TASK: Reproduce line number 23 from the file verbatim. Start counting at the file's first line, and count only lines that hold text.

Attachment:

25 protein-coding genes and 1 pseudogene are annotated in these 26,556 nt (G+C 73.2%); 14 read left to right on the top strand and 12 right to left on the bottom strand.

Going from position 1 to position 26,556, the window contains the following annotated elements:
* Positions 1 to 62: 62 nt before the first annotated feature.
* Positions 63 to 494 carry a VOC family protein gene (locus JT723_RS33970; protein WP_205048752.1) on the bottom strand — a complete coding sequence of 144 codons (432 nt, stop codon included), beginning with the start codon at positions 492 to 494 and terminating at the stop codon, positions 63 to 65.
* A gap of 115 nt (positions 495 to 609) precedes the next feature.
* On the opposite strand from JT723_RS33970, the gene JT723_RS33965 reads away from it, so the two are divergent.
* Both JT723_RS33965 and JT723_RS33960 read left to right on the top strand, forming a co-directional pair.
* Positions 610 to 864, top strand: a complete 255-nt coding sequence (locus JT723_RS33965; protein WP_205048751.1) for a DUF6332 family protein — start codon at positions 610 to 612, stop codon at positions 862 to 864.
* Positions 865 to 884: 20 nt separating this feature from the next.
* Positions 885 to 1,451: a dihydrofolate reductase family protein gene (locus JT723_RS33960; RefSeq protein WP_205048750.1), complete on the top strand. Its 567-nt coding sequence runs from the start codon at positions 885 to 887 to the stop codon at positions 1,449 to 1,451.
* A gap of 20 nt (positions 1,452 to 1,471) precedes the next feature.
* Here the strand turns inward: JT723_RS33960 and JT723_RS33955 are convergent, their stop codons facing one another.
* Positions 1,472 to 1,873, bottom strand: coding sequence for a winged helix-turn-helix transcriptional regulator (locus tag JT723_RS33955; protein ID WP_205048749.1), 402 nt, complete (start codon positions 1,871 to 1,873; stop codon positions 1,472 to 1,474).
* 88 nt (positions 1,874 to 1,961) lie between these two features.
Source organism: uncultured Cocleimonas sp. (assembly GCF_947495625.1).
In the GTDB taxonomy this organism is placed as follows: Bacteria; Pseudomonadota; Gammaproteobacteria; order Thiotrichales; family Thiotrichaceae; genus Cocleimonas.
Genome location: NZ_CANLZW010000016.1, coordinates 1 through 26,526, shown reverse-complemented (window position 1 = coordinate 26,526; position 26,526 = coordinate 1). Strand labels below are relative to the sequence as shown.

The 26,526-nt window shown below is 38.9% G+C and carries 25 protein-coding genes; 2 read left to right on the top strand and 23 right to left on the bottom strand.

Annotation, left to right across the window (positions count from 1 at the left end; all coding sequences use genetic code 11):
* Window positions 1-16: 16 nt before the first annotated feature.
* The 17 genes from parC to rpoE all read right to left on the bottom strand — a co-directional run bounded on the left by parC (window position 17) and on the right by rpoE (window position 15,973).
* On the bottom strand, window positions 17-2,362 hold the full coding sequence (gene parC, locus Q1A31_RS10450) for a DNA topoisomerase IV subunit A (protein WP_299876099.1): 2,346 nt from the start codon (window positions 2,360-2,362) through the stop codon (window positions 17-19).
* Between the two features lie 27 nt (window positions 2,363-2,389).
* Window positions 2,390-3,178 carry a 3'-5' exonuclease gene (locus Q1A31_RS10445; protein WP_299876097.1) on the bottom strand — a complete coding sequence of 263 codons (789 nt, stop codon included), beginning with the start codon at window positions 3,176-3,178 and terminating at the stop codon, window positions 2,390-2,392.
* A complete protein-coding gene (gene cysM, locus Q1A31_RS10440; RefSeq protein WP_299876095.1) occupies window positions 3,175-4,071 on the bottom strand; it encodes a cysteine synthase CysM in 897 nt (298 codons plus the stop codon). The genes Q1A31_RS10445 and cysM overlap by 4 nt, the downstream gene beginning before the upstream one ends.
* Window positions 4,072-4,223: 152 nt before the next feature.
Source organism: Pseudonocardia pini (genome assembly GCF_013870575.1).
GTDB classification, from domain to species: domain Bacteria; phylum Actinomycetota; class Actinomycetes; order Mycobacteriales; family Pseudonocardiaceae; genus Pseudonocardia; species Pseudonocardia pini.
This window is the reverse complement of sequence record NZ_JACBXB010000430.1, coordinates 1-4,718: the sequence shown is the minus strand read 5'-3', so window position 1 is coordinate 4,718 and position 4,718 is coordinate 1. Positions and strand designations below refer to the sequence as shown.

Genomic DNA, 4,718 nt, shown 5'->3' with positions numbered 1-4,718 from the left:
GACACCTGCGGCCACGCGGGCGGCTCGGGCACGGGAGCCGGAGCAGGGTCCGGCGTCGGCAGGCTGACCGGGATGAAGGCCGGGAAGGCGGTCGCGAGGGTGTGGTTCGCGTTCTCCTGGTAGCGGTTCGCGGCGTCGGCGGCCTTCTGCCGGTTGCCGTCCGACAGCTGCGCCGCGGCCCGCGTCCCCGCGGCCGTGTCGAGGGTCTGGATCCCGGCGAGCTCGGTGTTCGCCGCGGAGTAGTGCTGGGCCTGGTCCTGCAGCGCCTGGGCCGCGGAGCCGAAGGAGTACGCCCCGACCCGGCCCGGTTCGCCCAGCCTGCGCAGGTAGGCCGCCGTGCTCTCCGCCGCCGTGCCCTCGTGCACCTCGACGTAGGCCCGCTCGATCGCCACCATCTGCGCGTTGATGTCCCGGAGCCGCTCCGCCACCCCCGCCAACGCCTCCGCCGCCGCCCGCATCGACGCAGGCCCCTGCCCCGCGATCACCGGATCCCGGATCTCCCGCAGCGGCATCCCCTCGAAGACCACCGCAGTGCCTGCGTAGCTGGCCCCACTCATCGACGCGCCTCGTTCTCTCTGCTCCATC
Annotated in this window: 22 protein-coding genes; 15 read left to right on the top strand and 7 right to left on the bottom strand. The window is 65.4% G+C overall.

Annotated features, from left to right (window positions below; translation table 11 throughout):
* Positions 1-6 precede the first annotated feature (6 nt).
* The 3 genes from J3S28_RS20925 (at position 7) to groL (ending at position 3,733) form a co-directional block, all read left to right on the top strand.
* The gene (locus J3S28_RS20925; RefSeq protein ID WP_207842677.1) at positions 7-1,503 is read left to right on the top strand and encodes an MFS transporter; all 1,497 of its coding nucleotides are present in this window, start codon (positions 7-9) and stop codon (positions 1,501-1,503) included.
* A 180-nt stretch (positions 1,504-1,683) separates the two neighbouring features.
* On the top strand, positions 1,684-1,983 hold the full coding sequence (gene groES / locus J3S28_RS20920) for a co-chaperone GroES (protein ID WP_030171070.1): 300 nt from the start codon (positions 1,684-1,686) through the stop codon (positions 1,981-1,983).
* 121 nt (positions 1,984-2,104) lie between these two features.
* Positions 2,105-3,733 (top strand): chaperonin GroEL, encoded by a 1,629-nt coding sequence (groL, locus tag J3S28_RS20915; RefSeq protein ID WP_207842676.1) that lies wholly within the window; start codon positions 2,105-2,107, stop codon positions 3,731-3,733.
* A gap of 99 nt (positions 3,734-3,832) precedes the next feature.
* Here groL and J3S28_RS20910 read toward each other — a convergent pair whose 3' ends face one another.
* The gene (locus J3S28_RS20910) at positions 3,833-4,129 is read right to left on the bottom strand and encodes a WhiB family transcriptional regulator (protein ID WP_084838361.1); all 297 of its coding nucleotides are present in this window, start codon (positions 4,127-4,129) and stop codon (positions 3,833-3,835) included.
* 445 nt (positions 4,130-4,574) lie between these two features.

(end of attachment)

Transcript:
* Between the two features lie 27 nt (window positions 2,363-2,389).